Wednesday, September 29, 2010

The "Dog Pound"

Monday's entry was about a set that was given to consumers who bought dog today I figured I'd share a bunch of dog ears.

Back when I was beginning to get into collecting vintage material as a teenager, I was often forced by necessity to keep my expenses low. Back then, when I still lived in my parents' house and my hobby purchases were usually financed by the First National Bank of Mom, I usually opted to find low-cost material to add to my budding collection.

Fortunately for me, it was the 1980s and there were still dealers who had dime and quarter boxes on their tables that could get me some vintage material. While I knew I wasn't going to pull any key cards from those boxes, they allowed me to add more cards to my collection given my budget. For some reason, I seemed to get an awful lot of 1958 Topps cards from those boxes. In fact, at one time, my collection of 1958 Topps cards featured so many dog-eared cards I began referring to it as my "dog pound" set.

While many of those cards have been upgraded over the years, I still have some of those cards in my binder. For your entertainment, here are some of the ones I haven't put up for adoption yet:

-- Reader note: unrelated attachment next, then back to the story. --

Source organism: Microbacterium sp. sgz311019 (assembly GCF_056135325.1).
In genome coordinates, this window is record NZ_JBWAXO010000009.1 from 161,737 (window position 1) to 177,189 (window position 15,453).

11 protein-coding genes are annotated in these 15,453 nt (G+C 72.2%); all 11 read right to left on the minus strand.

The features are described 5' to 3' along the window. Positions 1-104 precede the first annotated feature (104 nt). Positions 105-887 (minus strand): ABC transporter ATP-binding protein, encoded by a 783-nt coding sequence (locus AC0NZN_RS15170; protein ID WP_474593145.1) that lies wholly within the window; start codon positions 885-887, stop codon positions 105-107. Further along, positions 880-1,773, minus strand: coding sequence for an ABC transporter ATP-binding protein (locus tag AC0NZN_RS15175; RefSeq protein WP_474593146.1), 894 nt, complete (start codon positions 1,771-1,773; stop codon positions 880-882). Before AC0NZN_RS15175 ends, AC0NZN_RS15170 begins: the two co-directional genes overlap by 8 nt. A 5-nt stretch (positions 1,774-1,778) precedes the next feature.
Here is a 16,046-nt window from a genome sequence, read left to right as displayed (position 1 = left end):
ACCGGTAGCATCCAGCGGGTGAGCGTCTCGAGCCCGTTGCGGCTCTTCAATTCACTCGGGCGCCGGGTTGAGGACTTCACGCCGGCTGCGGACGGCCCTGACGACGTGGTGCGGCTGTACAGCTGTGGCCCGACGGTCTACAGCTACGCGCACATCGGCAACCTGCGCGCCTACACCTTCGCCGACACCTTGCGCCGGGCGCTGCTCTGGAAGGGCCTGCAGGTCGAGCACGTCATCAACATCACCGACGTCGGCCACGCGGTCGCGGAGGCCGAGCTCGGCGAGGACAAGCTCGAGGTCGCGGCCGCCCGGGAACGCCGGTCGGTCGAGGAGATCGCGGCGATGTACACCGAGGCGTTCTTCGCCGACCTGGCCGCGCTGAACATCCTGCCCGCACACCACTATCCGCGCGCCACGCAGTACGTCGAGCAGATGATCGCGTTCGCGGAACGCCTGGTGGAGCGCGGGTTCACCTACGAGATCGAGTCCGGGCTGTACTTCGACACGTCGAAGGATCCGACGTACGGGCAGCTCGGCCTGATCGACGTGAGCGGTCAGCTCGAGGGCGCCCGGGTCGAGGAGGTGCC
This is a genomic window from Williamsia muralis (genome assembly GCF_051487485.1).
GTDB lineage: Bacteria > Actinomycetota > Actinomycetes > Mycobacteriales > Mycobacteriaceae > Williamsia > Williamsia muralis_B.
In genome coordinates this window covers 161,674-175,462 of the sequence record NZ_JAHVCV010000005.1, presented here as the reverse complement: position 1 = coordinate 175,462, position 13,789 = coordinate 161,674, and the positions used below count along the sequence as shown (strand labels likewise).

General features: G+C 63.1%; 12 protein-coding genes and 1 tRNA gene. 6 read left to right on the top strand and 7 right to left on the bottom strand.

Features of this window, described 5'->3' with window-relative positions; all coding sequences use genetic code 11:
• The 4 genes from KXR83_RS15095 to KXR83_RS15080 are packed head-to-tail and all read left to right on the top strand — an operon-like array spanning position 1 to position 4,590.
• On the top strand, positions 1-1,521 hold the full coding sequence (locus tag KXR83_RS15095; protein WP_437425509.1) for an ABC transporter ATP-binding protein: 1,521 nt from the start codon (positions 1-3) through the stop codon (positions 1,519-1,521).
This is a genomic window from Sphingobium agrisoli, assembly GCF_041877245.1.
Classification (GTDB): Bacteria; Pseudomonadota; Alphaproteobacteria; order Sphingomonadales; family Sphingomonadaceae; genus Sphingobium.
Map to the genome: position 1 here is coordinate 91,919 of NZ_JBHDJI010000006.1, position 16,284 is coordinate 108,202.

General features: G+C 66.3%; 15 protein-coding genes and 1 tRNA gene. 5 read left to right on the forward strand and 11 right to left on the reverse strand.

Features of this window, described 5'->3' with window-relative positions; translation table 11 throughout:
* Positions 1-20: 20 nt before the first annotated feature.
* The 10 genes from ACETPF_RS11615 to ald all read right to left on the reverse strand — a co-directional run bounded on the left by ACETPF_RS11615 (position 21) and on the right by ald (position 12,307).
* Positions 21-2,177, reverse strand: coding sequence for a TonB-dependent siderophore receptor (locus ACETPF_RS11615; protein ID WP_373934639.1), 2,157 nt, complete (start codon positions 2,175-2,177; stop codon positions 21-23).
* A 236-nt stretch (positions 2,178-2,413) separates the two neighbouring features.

Sherm's card looks as wrinkled as his shirt. I know he was known for being a durable catcher, but this card just looks worn out.

A player whose uniform number has been retired by the Yankees, the 1963 American League MVP, and the guy who finally displaced Yogi Berra from behind home plate? Definitely worth a quarter.

This guy looks like he's gone several rounds with Sugar Ray Robinson.

This card was worth it for the name alone. Those of us who remember the TV game show Press Your Luck might wonder whether this card managed to lodge itself into the deep subconsciousness of a 1950s kid and future TV executive who thought "Whammy" would be a great name for the gnome who pops up and takes away all of a contestant's winnings.

Finally, this was a card that wasn't picked up in a dime or quarter box but is holding a space in the binder for a future upgrade anyway. 1958 was the first year the Dodgers played in L.A. so the team players' cap logos are all airbrushed in this set (and the Giants players, too). While the Dodgers' caps look relatively clean, some of the Giants look terrible. I'll have to show them in a future post.

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